4-H Clubs have lasting impacts on youth
Youth today have an unprecedented array of sports, clubs, activities, lessons and entertainment options to choose from in their free time.
And for many youth, these activities will provide the foundation on which they develop their personalities and life skills.
For young people who choose to be part of a 4-H Club, research shows they are more likely to be educationally motivated, have higher self-esteem and communicate more maturely than their peers.
A 2003 study of 4-H alumni showed that club membership improved responsibility, confidence, leadership, project and presentation skills. Members also learned to handle competition, felt more at ease in relating to new people and developed good sportsmanship skills.
Subject matter skills taught in projects are the foundation for the youth development that occurs in 4-H. Learning to prepare meals, give a presentation, repair machinery, ride a horse and care for others are just a few of the skills taught in 4-H that can be of economic, social and/or personal value to youth in their future.
Youth and early adolescence is a time of rapid change in young people. 4-H Clubs have the opportunity to strengthen family ties and create good citizens.
4-H Clubs meet the basic needs of youth
The four H’s (head, heart, hands and health) represent four basic human needs: independence, belonging, generosity and mastery. Research indicates that youth whose basic needs are met in positive ways are likely to grow into active citizens and contributing members of their families and communities.
By combining project activities with opportunities to go to camp, publicly show their work, travel, host international youth and attend meetings and events at Cornell University, 4-H provides a framework on which young people can build self-confidence, responsibility and generosity.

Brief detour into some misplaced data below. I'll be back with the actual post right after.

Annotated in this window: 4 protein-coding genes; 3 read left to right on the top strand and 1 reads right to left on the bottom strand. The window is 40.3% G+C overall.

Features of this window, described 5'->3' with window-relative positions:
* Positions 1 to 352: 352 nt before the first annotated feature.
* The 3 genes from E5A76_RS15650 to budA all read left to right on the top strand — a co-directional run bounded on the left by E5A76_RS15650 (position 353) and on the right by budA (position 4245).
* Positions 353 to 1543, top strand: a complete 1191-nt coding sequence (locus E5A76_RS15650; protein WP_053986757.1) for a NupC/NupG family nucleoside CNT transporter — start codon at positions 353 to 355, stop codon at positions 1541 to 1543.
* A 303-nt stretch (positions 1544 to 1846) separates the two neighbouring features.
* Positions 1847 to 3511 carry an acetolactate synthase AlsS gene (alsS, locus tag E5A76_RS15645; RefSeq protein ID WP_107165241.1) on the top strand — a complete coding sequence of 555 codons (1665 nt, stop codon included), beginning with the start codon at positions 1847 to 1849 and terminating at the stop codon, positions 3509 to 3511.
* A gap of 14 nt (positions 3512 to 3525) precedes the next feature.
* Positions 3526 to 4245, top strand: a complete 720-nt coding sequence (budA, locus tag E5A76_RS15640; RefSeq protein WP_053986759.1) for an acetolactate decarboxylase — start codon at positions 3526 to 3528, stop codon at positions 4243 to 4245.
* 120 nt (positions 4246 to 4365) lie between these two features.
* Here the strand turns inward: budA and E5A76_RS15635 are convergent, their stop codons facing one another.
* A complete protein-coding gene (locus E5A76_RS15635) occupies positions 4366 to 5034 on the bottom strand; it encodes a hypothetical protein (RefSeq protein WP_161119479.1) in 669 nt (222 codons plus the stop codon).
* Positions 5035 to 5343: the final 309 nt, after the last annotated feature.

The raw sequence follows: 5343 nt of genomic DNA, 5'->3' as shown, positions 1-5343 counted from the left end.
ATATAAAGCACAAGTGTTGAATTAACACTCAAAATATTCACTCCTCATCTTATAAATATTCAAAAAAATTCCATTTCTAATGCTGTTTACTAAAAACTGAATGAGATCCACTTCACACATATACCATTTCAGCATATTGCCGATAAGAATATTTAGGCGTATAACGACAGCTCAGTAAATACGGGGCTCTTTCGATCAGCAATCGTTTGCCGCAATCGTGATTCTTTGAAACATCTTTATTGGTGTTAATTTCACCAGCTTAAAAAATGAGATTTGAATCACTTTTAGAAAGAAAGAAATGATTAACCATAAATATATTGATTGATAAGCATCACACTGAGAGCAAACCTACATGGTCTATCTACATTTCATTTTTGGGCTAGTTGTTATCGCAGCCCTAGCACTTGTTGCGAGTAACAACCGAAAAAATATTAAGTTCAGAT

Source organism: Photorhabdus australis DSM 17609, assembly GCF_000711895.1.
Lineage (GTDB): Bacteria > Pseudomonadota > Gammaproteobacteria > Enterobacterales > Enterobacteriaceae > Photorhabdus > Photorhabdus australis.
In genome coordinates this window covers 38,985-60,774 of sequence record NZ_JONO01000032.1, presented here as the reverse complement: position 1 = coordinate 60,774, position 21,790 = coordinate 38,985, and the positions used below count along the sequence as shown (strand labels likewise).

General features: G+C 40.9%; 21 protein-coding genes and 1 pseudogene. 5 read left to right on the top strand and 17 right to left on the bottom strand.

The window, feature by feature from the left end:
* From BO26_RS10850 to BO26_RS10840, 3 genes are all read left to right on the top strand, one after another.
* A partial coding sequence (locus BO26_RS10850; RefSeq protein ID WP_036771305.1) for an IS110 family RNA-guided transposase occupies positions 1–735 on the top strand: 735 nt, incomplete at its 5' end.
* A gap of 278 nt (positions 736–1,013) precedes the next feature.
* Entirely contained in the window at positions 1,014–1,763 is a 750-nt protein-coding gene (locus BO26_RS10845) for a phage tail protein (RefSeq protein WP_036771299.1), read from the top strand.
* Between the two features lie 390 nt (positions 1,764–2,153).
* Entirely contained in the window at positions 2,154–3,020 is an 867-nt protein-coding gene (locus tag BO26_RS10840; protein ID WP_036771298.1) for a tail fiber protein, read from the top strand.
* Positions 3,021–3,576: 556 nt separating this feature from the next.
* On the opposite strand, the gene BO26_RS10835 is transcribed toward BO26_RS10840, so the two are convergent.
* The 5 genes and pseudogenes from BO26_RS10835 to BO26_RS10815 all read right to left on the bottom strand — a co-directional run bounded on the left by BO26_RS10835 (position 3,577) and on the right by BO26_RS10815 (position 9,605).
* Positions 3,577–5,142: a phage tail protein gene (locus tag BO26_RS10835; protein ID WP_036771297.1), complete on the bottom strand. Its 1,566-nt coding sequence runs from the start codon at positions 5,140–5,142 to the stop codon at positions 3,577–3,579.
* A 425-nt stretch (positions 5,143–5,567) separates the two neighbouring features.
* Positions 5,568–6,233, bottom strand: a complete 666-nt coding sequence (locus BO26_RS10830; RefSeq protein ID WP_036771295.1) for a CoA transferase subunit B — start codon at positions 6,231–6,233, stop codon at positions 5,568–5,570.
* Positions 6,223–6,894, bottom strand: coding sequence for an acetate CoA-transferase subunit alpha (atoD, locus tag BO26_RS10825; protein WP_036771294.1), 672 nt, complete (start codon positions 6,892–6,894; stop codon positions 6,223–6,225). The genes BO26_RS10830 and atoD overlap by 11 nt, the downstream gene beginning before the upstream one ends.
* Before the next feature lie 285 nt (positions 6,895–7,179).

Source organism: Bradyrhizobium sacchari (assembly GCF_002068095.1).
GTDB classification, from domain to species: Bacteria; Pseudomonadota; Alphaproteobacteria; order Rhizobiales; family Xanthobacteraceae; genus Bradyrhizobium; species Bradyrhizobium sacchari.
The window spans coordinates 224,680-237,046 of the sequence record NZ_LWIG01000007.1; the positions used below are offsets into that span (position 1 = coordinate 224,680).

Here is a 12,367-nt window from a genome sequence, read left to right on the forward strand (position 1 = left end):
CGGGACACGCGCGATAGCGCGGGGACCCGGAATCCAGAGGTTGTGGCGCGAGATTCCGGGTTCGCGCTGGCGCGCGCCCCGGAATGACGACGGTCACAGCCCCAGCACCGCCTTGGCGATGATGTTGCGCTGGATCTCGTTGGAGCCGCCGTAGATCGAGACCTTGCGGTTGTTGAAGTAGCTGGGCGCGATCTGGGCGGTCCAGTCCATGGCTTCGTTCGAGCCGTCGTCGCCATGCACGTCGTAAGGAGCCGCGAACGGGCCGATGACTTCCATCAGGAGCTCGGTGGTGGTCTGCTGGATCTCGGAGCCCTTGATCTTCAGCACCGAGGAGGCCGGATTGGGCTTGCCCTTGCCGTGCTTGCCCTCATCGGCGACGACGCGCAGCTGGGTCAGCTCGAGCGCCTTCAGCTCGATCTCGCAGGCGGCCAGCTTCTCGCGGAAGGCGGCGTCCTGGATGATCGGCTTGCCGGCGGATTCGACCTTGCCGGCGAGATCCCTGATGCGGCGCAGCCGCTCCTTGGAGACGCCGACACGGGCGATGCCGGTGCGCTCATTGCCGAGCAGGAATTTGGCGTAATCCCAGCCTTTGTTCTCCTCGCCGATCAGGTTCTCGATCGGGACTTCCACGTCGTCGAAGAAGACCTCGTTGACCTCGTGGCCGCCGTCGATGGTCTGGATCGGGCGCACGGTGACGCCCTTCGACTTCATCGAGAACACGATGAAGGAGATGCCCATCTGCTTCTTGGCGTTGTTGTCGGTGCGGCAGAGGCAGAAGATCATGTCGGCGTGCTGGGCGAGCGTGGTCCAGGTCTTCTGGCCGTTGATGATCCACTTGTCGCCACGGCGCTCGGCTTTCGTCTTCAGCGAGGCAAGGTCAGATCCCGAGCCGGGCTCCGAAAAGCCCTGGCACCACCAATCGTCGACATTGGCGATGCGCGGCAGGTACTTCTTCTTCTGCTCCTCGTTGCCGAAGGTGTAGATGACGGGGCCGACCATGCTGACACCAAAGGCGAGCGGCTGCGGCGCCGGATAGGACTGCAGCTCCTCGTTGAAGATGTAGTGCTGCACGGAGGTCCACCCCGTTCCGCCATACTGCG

Members of 4-H clubs are involved in a long-term relationship with caring adults, who help them learn new skills and grow in ways traditional educational experiences aren’t designed to do.
A positive 4-H Club experience can turn life around for an at-risk youth or bring a shy child out of their shell. It can also strengthen leadership skills or teach the importance of community service.
Clubs build assets
A landmark 1998 study by Cornell researchers showed that youth involved in 4-H Clubs in New York scored higher than other youth on a development asset test developed by the Search Institute of Minnesota. By questioning more than 100,000 youth, the Search Institute developed a list of 40 developmental assets necessary for kids to grow into healthy adults.
In the Cornell study of 3,200 youth, 4-H youth scored higher on all developmental assets than the youth in the Minnesota studies, even among youth involved in other similar activities. Some of the assets tested included educational aspiration, achievement motivation, the desire to help others, school, grades, self-esteem, decision-making and the ability to make friends.
To find a 4-H club in your area, contact your local Cornell Cooperative Extension Office.